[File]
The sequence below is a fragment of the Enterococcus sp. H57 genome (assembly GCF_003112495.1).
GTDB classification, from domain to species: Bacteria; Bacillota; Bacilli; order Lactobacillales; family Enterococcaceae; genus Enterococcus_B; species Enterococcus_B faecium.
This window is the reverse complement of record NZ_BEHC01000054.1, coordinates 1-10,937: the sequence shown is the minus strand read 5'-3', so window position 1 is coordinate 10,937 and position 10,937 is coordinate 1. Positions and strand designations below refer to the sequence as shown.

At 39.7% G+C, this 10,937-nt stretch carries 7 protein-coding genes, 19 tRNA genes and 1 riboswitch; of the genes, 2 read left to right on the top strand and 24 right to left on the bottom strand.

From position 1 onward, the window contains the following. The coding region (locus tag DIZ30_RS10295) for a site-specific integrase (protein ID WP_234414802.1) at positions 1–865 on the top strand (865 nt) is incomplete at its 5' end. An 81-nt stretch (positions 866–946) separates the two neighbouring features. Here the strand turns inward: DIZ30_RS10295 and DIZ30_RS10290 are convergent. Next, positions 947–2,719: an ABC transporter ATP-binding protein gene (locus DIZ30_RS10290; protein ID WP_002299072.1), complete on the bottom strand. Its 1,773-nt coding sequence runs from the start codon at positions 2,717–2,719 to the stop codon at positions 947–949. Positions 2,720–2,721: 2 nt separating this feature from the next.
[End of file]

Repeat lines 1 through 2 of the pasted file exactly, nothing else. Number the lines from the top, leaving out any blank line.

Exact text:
The sequence below is a fragment of the Enterococcus sp. H57 genome (assembly GCF_003112495.1).
GTDB classification, from domain to species: Bacteria; Bacillota; Bacilli; order Lactobacillales; family Enterococcaceae; genus Enterococcus_B; species Enterococcus_B faecium.